Robert Stevanovski was down to almost nothing when he limped into the last pot of the day. Guth checked and the flop came . Robert bet . . . and Guth re-raised him all in. Stevanovski had no choice but to call, and when he did he found that Guth had flopped a set of Nines. When John saw the cards he shouted, "Please, once in my life don't let me lose to a gutshot!" That's what Stevanovski needed, a Jack to make his straight.
But we'd had enough drama for the day -- the turn was the , giving Guth a full house, the pot, and the title.
You won't see a happier champion the rest of the Series. He jumped up and down and screamed almost incoherently. He said, incredulous, "This is my bracelet!!?? This is my money??!! Are these my bricks??"" He hugged and high-fived his friends and picked up the bracelet. "Can I put this on?" he asked, forgetting that the bracelet was, in fact, all his.
Guth took time to shake hands one last time with Robert Stevanovski, who played magnificently and never lost his cool as the match see-sawed back and forth. Stevanovski won $218,456 as our runner-up.
And in addition to the bracelet he couldn't believe was his, John "Sir Scoopalot" Guth won $363,216. That's a lotta bricks.
With the board reading and nearly 500,000 in the pot, Guth bet 120K and Stevanovski thought it over before making the call. "I have nut-nut" Guth said as he spread his cards, showing Q-J for the nut straight and 2-4 for the nut low. Stevanovski looked at his cards and tossed them aside as Guth thrust his arms in the air and scooped a massive pot. He now has a 2.4 million to 400K chip lead.
After scooping that huge pot and building up his lead to 2.3 million to 500K, John Guth did something almost unimaginable -- he reached out and touched the World Series of Poker bracelet sitting on the pile of cash at the end of the table. His fingers barely brushed it . . . and it slipped off its stand and fell on the felt. He tried putting it back but it wouldn't stay.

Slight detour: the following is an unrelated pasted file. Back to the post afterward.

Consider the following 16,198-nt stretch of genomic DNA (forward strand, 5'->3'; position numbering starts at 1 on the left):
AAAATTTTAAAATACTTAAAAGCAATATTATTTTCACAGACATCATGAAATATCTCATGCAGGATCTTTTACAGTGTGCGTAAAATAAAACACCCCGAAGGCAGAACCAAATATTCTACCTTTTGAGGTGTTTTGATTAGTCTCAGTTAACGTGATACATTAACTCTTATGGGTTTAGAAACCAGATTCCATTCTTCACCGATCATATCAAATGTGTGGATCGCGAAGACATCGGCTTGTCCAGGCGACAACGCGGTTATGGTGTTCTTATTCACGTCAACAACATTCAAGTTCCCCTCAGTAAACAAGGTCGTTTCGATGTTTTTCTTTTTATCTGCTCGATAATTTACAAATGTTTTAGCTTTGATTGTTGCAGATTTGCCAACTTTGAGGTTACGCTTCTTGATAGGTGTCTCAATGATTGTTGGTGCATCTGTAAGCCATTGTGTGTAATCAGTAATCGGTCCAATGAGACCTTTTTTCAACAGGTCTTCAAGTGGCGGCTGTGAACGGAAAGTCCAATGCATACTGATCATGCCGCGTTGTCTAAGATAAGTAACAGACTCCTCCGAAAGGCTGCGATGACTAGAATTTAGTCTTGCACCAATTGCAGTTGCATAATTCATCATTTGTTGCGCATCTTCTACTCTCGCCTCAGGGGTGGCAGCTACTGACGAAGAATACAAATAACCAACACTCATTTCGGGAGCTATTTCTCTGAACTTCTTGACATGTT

"Don't jinx yourself!" one of his female supporters yelled from the stands. We'll have to wait and see to find out if he did.
John raised to 120K before the flop and Robert called. The flop came and Stevanovski check-called Guth's 60K bet. He check-called again when the hit on the turn, but when the fell on the river Stevanovski led out for 120K. Undaunted, Guth raised to 240K and Stevanovski called. Both players had 9-8 for the straight but Guth had A-2 for the low and quartered Stevanovski.
Guth raised to 120K before the flop and Stevanovski called. The flop came and Stevanovski check-called Guth's 60K bet. Robert did the same when the turned and the fell on the river. Guth turned over his hand and was looking for his low draw . . . and seemed not to notice that he'd made a flush with the to beat Stevanovski Aces and Jacks. There was no qualifiying low and the pot Guth scooped put him back into the lead, 1.8 million to 1 million.
We've heard that a fair few times over the last two hours. The game is Omaha Hi-Lo, it's the nature of the beast. The players build a big 'ol pile of pink chips in the middle of the table . . . and then they divvy 'em up fifty-fifty. And then we start all over again.
The length of the match hasn't dimmed the enthusiasm of either player's supporters. In fact Robert Stevanovski's fans have taken to shouting, "That's what I'm TALKIN' ABOUT" when he does something exciting like, oh, limping into a pot. Though I think that's a bit tongue-in-cheek. A bit.